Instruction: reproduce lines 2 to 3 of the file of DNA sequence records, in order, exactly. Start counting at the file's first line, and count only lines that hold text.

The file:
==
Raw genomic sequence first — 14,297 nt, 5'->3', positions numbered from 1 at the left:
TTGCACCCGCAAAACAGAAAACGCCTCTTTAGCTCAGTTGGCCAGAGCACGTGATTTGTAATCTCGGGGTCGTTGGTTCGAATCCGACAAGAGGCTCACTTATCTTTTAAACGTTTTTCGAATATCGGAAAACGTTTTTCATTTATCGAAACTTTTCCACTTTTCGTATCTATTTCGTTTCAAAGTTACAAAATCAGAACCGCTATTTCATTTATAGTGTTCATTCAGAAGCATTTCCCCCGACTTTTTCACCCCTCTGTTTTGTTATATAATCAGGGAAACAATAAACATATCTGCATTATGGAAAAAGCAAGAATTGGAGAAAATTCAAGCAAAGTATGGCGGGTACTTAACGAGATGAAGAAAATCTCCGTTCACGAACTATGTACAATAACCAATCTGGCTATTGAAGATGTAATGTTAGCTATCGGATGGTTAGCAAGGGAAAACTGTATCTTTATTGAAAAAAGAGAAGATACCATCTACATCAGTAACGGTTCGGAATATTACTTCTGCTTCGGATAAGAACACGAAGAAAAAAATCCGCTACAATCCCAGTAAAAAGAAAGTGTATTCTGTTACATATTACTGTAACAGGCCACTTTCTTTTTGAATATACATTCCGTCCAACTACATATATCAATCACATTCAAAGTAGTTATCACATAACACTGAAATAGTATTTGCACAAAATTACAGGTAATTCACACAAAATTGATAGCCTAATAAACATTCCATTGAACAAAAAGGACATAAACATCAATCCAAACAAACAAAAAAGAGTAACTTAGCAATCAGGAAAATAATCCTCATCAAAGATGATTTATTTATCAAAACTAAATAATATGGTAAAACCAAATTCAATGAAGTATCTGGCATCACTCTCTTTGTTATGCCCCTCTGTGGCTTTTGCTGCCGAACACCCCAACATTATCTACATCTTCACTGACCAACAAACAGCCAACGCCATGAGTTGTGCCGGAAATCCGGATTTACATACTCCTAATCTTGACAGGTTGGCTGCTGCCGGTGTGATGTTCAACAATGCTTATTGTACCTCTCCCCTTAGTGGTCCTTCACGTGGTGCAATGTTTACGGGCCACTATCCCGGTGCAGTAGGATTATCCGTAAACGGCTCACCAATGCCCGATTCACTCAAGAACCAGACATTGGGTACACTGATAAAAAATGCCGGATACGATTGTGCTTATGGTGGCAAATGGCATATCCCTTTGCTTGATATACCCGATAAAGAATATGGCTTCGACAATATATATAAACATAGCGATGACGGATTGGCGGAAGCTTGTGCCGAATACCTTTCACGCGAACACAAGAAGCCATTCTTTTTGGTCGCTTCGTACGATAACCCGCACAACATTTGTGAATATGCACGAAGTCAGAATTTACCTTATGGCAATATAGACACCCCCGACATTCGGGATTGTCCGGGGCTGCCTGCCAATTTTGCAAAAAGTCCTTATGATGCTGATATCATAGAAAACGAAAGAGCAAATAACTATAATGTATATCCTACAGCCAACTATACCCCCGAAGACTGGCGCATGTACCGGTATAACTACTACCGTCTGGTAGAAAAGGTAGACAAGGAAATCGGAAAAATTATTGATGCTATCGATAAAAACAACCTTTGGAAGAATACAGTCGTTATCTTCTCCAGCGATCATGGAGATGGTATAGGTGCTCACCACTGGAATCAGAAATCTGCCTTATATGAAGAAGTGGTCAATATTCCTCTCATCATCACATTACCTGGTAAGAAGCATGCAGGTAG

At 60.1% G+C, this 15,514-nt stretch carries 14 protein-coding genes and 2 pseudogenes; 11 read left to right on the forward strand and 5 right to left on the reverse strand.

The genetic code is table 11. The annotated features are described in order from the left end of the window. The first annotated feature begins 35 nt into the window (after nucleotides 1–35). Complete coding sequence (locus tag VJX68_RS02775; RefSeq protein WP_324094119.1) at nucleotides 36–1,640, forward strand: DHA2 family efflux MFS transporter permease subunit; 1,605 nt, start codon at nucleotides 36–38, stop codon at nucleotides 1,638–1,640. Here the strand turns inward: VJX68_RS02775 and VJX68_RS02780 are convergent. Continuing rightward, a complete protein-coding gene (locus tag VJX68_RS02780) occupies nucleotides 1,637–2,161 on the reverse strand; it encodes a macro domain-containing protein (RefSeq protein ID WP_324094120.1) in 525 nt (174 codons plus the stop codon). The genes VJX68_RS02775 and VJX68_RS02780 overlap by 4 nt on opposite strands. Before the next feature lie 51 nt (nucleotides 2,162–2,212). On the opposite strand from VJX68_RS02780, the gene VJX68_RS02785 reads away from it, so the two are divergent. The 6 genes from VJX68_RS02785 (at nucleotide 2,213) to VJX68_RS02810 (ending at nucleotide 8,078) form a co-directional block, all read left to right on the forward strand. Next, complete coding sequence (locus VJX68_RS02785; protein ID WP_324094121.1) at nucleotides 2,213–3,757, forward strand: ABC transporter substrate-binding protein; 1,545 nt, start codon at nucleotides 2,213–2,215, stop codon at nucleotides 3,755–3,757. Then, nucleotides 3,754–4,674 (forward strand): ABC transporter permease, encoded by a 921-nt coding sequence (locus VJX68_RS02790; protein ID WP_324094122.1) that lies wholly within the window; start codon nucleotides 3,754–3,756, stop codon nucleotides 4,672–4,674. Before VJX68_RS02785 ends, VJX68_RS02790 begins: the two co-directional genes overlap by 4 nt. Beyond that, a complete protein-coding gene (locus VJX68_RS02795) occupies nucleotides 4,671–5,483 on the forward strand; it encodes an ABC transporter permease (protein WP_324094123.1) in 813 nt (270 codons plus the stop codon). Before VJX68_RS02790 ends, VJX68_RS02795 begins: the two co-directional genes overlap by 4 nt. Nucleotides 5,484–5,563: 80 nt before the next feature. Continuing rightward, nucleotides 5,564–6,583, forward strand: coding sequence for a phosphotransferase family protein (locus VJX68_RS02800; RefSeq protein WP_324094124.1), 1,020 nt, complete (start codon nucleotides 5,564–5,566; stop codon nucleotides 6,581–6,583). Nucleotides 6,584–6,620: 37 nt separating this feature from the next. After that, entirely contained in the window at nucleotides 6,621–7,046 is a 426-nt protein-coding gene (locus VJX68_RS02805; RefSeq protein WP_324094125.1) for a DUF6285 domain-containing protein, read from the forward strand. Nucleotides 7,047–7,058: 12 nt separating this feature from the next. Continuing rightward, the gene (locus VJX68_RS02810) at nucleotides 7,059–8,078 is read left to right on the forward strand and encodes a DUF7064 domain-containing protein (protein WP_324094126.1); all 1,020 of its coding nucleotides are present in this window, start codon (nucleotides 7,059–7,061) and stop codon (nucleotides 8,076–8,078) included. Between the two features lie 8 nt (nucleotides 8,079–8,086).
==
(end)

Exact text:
TTGCACCCGCAAAACAGAAAACGCCTCTTTAGCTCAGTTGGCCAGAGCACGTGATTTGTAATCTCGGGGTCGTTGGTTCGAATCCGACAAGAGGCTCACTTATCTTTTAAACGTTTTTCGAATATCGGAAAACGTTTTTCATTTATCGAAACTTTTCCACTTTTCGTATCTATTTCGTTTCAAAGTTACAAAATCAGAACCGCTATTTCATTTATAGTGTTCATTCAGAAGCATTTCCCCCGACTTTTTCACCCCTCTGTTTTGTTATATAATCAGGGAAACAATAAACATATCTGCATTATGGAAAAAGCAAGAATTGGAGAAAATTCAAGCAAAGTATGGCGGGTACTTAACGAGATGAAGAAAATCTCCGTTCACGAACTATGTACAATAACCAATCTGGCTATTGAAGATGTAATGTTAGCTATCGGATGGTTAGCAAGGGAAAACTGTATCTTTATTGAAAAAAGAGAAGATACCATCTACATCAGTAACGGTTCGGAATATTACTTCTGCTTCGGATAAGAACACGAAGAAAAAAATCCGCTACAATCCCAGTAAAAAGAAAGTGTATTCTGTTACATATTACTGTAACAGGCCACTTTCTTTTTGAATATACATTCCGTCCAACTACATATATCAATCACATTCAAAGTAGTTATCACATAACACTGAAATAGTATTTGCACAAAATTACAGGTAATTCACACAAAATTGATAGCCTAATAAACATTCCATTGAACAAAAAGGACATAAACATCAATCCAAACAAACAAAAAAGAGTAACTTAGCAATCAGGAAAATAATCCTCATCAAAGATGATTTATTTATCAAAACTAAATAATATGGTAAAACCAAATTCAATGAAGTATCTGGCATCACTCTCTTTGTTATGCCCCTCTGTGGCTTTTGCTGCCGAACACCCCAACATTATCTACATCTTCACTGACCAACAAACAGCCAACGCCATGAGTTGTGCCGGAAATCCGGATTTACATACTCCTAATCTTGACAGGTTGGCTGCTGCCGGTGTGATGTTCAACAATGCTTATTGTACCTCTCCCCTTAGTGGTCCTTCACGTGGTGCAATGTTTACGGGCCACTATCCCGGTGCAGTAGGATTATCCGTAAACGGCTCACCAATGCCCGATTCACTCAAGAACCAGACATTGGGTACACTGATAAAAAATGCCGGATACGATTGTGCTTATGGTGGCAAATGGCATATCCCTTTGCTTGATATACCCGATAAAGAATATGGCTTCGACAATATATATAAACATAGCGATGACGGATTGGCGGAAGCTTGTGCCGAATACCTTTCACGCGAACACAAGAAGCCATTCTTTTTGGTCGCTTCGTACGATAACCCGCACAACATTTGTGAATATGCACGAAGTCAGAATTTACCTTATGGCAATATAGACACCCCCGACATTCGGGATTGTCCGGGGCTGCCTGCCAATTTTGCAAAAAGTCCTTATGATGCTGATATCATAGAAAACGAAAGAGCAAATAACTATAATGTATATCCTACAGCCAACTATACCCCCGAAGACTGGCGCATGTACCGGTATAACTACTACCGTCTGGTAGAAAAGGTAGACAAGGAAATCGGAAAAATTATTGATGCTATCGATAAAAACAACCTTTGGAAGAATACAGTCGTTATCTTCTCCAGCGATCATGGAGATGGTATAGGTGCTCACCACTGGAATCAGAAATCTGCCTTATATGAAGAAGTGGTCAATATTCCTCTCATCATCACATTACCTGGTAAGAAGCATGCAGGTAG

At 60.1% G+C, this 15,514-nt stretch carries 14 protein-coding genes and 2 pseudogenes; 11 read left to right on the forward strand and 5 right to left on the reverse strand.